Powell said that in these locations, air quality is at least code orange — that is unhealthy for sensitive groups — if not worse.
▪ The Hill chart of the worst current air quality across the U.S.
▪ The Wall Street Journal: Canada’s wildfires rages as blazes get bigger across the world.
▪ Axios: The U.S. deploys more than 600 firefighters to battle Canada’s wildfires.
More than 400 wildfires are burning in Canada, according to the Canadian Interagency Forest Fires Centre, and the country is bracing for what forecasters say may be its worst wildfire season on record. It has already seen 2,214 fires this year, and projections suggest the risk of wildfires will only increase this month and remain unusually high with little respite throughout the summer. The Canadian government is studying options for creations of a new national disaster response agency after provincial governments called on the military for assistance (CBC).
▪ The Associated Press: Air pollution cloaks the eastern U.S. for a second day. Here’s why there is so much smoke.
▪ The Washington Post: What to know about the Canadian wildfires affecting parts of the U.S.
▪ The Hill: Canadian province of Quebec looks for international support to fight wildfires.
▪ The New York Times: N95 masks helped protect against COVID-19. They also work against wildfire smoke.
▪ CBC: How to better protect yourself from wildfire smoke.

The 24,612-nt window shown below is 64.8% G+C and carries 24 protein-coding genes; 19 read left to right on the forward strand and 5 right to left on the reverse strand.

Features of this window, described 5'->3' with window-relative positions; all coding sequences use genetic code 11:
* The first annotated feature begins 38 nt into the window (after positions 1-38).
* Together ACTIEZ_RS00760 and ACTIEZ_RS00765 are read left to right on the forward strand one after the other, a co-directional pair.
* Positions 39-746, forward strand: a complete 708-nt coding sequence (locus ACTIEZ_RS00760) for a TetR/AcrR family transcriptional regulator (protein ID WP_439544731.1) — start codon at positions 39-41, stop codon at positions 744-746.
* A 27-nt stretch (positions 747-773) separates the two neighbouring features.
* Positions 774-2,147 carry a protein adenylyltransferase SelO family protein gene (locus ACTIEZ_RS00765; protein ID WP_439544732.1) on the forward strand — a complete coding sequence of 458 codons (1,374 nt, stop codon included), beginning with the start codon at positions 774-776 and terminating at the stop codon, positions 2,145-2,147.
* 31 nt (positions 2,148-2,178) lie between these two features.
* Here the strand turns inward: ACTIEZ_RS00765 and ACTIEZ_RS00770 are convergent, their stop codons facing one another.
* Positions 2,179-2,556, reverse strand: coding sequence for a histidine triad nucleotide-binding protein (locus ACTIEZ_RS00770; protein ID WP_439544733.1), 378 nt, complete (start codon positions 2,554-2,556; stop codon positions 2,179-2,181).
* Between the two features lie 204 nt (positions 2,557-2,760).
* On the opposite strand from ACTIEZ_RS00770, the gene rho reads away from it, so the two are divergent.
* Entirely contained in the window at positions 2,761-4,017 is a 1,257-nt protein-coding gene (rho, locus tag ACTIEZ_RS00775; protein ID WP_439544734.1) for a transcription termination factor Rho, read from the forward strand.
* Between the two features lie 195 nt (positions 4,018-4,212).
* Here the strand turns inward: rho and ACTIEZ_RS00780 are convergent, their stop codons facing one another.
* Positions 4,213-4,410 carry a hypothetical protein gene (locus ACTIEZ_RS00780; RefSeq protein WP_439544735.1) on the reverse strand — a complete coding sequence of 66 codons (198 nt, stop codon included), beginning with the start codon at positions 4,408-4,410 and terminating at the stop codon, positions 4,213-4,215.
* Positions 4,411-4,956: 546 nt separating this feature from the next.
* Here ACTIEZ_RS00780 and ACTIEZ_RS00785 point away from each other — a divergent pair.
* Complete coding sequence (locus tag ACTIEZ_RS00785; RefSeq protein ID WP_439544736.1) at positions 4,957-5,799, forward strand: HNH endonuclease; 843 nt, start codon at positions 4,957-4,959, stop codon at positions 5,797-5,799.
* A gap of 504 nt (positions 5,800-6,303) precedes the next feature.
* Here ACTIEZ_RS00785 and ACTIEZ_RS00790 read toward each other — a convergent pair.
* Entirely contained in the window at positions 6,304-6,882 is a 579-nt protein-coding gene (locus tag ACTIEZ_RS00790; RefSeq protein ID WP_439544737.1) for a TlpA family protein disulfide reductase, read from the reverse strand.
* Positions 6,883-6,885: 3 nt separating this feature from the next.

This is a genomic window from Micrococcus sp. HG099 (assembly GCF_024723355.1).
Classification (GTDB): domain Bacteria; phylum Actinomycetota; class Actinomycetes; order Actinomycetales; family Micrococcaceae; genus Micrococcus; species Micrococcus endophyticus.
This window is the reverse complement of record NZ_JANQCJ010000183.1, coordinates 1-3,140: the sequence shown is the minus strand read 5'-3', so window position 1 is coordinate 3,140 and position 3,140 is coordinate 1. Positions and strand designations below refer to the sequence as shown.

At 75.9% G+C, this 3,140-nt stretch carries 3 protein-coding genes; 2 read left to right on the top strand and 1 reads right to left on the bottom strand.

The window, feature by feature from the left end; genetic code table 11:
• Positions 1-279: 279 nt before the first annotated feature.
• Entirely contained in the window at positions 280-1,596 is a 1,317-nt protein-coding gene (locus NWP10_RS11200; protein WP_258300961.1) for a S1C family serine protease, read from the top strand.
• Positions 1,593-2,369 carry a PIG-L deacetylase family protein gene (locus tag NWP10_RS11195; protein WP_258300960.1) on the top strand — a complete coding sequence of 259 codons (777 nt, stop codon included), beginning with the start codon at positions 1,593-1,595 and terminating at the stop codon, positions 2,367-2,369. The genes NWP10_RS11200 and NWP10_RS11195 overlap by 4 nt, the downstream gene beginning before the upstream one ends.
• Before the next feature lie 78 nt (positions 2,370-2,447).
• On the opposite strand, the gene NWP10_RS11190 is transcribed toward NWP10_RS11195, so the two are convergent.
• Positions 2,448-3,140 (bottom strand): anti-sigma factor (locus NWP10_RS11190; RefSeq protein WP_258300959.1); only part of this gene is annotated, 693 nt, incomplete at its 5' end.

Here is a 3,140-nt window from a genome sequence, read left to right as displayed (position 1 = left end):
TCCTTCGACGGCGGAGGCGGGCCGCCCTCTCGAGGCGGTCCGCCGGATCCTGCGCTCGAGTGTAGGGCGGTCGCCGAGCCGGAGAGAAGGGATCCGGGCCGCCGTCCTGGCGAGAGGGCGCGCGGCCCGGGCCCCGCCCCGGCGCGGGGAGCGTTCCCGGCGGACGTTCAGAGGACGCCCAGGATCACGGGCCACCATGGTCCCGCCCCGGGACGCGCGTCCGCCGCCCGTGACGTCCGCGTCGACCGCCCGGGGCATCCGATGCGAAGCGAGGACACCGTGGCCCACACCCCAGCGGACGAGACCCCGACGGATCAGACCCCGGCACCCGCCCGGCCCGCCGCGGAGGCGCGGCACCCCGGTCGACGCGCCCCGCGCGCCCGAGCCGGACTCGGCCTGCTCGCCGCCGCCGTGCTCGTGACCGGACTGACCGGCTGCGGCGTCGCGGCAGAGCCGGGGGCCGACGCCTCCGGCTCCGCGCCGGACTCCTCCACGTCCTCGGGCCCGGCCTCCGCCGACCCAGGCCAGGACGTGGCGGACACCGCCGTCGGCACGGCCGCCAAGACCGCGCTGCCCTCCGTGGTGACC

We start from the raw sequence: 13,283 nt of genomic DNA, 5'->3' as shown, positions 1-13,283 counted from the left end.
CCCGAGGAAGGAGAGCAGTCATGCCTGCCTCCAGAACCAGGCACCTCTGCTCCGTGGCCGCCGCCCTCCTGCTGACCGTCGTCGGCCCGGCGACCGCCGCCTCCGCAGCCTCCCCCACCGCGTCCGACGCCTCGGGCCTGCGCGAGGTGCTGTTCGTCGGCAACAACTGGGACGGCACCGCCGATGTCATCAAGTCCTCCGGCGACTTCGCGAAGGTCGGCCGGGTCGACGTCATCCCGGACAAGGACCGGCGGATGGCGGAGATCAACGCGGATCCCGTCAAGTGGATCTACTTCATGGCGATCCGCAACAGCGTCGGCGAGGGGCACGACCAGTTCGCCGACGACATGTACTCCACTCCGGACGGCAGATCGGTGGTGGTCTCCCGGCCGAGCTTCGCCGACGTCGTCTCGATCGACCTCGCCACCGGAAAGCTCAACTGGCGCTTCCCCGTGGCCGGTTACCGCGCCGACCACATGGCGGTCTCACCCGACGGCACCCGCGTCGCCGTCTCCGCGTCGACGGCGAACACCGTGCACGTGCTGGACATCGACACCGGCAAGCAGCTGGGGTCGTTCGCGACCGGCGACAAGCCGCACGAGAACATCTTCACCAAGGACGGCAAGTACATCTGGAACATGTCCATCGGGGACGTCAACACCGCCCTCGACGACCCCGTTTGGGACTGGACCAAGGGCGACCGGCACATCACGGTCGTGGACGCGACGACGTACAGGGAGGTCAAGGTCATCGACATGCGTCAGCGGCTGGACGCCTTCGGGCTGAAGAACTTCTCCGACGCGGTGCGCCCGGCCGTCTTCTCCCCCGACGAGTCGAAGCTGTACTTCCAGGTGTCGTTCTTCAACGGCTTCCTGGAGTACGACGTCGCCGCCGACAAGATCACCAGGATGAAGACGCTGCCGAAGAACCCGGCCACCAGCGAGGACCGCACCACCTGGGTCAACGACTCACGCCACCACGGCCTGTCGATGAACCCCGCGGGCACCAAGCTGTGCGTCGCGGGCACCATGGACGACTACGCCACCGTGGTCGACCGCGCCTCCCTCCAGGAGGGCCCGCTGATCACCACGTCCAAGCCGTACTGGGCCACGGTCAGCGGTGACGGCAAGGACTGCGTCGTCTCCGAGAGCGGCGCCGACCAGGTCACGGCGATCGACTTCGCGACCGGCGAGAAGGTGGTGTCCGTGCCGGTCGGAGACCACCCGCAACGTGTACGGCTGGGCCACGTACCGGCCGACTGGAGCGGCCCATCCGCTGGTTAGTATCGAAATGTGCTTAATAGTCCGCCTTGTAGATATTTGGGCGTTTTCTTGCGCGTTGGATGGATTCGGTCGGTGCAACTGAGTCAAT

▪ Time magazine: What wildfire smoke does to the human body.
🌋 Kilauea, the second largest volcano in Hawaii, began erupting Wednesday after a three-month pause, U.S. Geological Survey officials said. The Hawaiian Volcano Observatory said in a statement that a glow was detected in webcam images from Kilauea’s summit early in the morning, indicating that an eruption was occurring within the Halema’uma’u crater in the summit caldera. Ken Hon, scientist-in-charge at the Hawaiian Volcano Observatory, said that this eruption could be one of the largest since the lava has already completely covered the floor of Halema’uma’u (The Hill).
“We don’t expect it to have any impact outside of Halema’uma’u crater at all,” Hon said.
Watch a live feed of the eruption HERE.
As waters continue to rise in southern Ukraine after a catastrophic dam collapse, flooding war-torn neighborhoods and trapping thousands of residents, a humanitarian disaster is unfolding at a pivotal moment of fighting on the front lines of Russia’s 15-month-long war. Nearly 2,000 homes had flooded by Wednesday morning in Ukrainian-controlled parts of the southern Kherson region, the regional administration said, after the destruction of the Russian-controlled Kakhovka dam and hydroelectric power plant Tuesday sent water rushing over the banks of the Dnipro River.